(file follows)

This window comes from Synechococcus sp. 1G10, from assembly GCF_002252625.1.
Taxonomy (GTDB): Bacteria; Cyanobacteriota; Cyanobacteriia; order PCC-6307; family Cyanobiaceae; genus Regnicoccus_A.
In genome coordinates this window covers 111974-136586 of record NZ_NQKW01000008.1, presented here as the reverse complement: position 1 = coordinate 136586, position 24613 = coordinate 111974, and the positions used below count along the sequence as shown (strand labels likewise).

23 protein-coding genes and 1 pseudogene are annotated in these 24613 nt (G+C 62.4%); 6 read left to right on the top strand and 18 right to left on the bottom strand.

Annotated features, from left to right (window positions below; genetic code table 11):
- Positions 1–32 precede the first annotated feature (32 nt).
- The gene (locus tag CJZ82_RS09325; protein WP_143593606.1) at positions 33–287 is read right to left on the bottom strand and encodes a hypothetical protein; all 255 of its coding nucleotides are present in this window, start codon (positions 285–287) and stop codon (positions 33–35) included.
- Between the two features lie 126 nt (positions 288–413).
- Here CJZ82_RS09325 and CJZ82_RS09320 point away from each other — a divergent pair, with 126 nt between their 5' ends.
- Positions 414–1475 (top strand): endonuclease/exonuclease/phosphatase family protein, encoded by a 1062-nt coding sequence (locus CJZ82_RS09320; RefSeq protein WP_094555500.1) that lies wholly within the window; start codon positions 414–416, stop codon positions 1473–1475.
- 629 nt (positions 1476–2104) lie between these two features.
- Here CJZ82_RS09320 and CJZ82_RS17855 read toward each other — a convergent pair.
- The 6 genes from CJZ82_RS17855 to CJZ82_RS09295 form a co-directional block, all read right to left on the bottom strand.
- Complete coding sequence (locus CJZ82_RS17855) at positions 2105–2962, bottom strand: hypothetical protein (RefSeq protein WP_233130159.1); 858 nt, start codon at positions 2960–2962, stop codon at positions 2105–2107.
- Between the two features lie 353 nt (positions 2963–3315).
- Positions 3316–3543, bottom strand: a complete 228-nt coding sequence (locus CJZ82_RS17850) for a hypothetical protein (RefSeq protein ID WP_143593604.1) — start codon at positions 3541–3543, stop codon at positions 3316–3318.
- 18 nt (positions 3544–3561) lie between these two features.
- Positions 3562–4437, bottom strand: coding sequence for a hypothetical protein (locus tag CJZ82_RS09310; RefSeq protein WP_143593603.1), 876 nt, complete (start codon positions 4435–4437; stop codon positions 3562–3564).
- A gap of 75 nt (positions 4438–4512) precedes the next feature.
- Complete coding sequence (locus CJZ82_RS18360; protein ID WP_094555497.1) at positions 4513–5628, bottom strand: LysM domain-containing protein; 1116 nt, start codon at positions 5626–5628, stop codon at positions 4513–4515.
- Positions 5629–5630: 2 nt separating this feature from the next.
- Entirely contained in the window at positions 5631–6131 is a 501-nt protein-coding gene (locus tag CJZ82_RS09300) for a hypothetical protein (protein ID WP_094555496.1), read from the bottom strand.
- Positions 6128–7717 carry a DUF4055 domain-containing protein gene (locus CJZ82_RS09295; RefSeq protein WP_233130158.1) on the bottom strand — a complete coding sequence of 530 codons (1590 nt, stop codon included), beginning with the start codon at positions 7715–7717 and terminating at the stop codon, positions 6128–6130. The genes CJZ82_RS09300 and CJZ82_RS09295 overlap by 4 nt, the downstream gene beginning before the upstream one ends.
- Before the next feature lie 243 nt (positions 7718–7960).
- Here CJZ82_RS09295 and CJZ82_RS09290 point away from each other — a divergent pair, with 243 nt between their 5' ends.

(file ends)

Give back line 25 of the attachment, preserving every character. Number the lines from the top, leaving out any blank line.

- Here CJZ82_RS09295 and CJZ82_RS09290 point away from each other — a divergent pair, with 243 nt between their 5' ends.